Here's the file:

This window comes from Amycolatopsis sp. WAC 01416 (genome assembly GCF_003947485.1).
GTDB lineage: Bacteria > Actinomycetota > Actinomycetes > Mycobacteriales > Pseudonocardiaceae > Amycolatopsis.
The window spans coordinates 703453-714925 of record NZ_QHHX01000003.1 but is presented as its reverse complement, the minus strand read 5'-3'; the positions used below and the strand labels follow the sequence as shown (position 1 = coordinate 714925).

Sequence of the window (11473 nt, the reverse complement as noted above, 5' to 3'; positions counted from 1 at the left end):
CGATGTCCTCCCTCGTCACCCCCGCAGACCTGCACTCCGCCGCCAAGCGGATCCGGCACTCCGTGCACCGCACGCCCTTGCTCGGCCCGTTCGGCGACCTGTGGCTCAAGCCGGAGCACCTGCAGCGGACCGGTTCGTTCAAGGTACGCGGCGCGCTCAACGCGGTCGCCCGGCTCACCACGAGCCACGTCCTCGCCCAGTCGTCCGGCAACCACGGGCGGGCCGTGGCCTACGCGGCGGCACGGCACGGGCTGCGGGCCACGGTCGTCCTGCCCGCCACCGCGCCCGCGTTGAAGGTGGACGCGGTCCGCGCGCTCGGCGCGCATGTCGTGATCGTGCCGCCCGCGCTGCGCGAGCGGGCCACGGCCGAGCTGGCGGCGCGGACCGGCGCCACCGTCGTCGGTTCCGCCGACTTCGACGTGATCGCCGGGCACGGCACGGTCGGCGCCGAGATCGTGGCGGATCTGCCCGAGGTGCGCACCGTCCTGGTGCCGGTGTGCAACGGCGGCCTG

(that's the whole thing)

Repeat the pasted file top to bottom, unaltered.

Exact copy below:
This window comes from Amycolatopsis sp. WAC 01416 (genome assembly GCF_003947485.1).
GTDB lineage: Bacteria > Actinomycetota > Actinomycetes > Mycobacteriales > Pseudonocardiaceae > Amycolatopsis.
The window spans coordinates 703453-714925 of record NZ_QHHX01000003.1 but is presented as its reverse complement, the minus strand read 5'-3'; the positions used below and the strand labels follow the sequence as shown (position 1 = coordinate 714925).

Sequence of the window (11473 nt, the reverse complement as noted above, 5' to 3'; positions counted from 1 at the left end):
CGATGTCCTCCCTCGTCACCCCCGCAGACCTGCACTCCGCCGCCAAGCGGATCCGGCACTCCGTGCACCGCACGCCCTTGCTCGGCCCGTTCGGCGACCTGTGGCTCAAGCCGGAGCACCTGCAGCGGACCGGTTCGTTCAAGGTACGCGGCGCGCTCAACGCGGTCGCCCGGCTCACCACGAGCCACGTCCTCGCCCAGTCGTCCGGCAACCACGGGCGGGCCGTGGCCTACGCGGCGGCACGGCACGGGCTGCGGGCCACGGTCGTCCTGCCCGCCACCGCGCCCGCGTTGAAGGTGGACGCGGTCCGCGCGCTCGGCGCGCATGTCGTGATCGTGCCGCCCGCGCTGCGCGAGCGGGCCACGGCCGAGCTGGCGGCGCGGACCGGCGCCACCGTCGTCGGTTCCGCCGACTTCGACGTGATCGCCGGGCACGGCACGGTCGGCGCCGAGATCGTGGCGGATCTGCCCGAGGTGCGCACCGTCCTGGTGCCGGTGTGCAACGGCGGCCTG